756 reputation
721
bio website linkedin.com/in/daemoohn
location Bucharest, Romania
age 29
visits member for 5 years
seen Sep 1 at 6:36
Developer

Jul
2
awarded  Curious
Jun
21
awarded  Notable Question
May
17
accepted Query DB2 using collation
May
16
revised Query DB2 using collation
added 27 characters in body
May
15
asked Query DB2 using collation
Dec
4
awarded  Nice Answer
Sep
30
awarded  Yearling
Aug
7
awarded  Popular Question
Jun
13
awarded  Caucus
Jun
8
awarded  Constituent
Jun
8
awarded  Caucus
Jun
8
awarded  Caucus
Apr
26
comment NHibernate Interceptor clarification (on deletion/ dirty)
Yes, I know what Ayende wrote. I read his blogs and I find them sometimes to be true for a particular context. I beieve it's not our context. We don't delete not because we want to audit (that might not be in plan); imagine that currently we don't have a recycle bin in our application; that doesn't mean there won't be any of it in the (near) future. If you're concerned about query time, we could index on the business key of the entity and the column IsActive and be done with it.
Apr
26
comment NHibernate Interceptor clarification (on deletion/ dirty)
I want to disable that entity. I want the domain to be unaware of disabled entities. The business is unaware that when I delete entities, I just disable them.
Apr
23
comment NHibernate Interceptor clarification (on deletion/ dirty)
As a general point, with a clear head, I will not implement the feature in the post (I will close the question) since it's not really that okay(thanks Stefan Steinegger for showing the direction). Regarding the repository part, I use a specification every time I want something from DAL, and it's DAL's job interpreting that specification. That means it's okay to create a specification in BLL and pass it to DAL to evaluate and return some data (that's querying). Yes, loading entities is not persistence ignorant, but working with them in business logic, it should be. It lessens the complexity.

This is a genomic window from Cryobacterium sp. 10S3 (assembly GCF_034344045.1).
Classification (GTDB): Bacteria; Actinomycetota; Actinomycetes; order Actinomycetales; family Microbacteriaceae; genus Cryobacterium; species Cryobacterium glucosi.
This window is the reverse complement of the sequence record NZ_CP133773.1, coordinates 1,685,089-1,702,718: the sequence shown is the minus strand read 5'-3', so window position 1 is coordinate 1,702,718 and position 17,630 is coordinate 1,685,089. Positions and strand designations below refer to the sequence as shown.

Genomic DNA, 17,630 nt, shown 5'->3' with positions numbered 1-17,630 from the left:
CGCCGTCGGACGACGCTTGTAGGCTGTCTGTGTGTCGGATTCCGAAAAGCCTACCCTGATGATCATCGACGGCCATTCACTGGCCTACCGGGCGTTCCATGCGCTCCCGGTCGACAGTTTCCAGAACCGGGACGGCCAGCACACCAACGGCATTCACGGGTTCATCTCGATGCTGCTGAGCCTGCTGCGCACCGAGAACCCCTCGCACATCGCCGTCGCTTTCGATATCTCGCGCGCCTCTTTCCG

Apr
23
comment NHibernate Interceptor clarification (on deletion/ dirty)
You mean how will I ignore the inactive entities attached to an aggregate root. I think of two possibilities: 1) you load them by hand from repository; 2) you run a specification over the tree.
Apr
23
comment NHibernate Interceptor clarification (on deletion/ dirty)
It is correct, inverse one-to-many. I am intrigued more by the actual implementation than by its usability, that is a big mistake. The implementation should provide no surprises for the actual user, another mistake I would make.
Apr
23
comment NHibernate Interceptor clarification (on deletion/ dirty)
Why I don't do IsActive = false in entities? Because I believe that's not its place. It is persistence related, in my opinion. Inactive entities would be brought to life out of band, not part of a business scenario. So, if it's not a business behaviour, it shouldn't be represented in code.
Apr
23
comment NHibernate Interceptor clarification (on deletion/ dirty)
I have an entity with a backreference to an aggregate root. I do perform aggregateRoot.Entities.Remove(entity). Here, NH will update the entity with a null reference to the aggregateRoot (the back-reference); of course I don't want NH to actually delete (physically) the item from the DB. What I want is that when I remove an entity from the collection and then go and persist changes, the entity should be marked as inactive but still be member of the collection. This way, I believe, developers will be less stressed with persistence in BLL and the code will speak for itself.
Apr
23
comment NHibernate Interceptor clarification (on deletion/ dirty)
Well I do have a method RemoveEntity(Entity entity); in its implementation I do the above thing, aggregateRoot.Entities.Remove(entity). That is the code from the aggregateRoot domain object, not from business layer.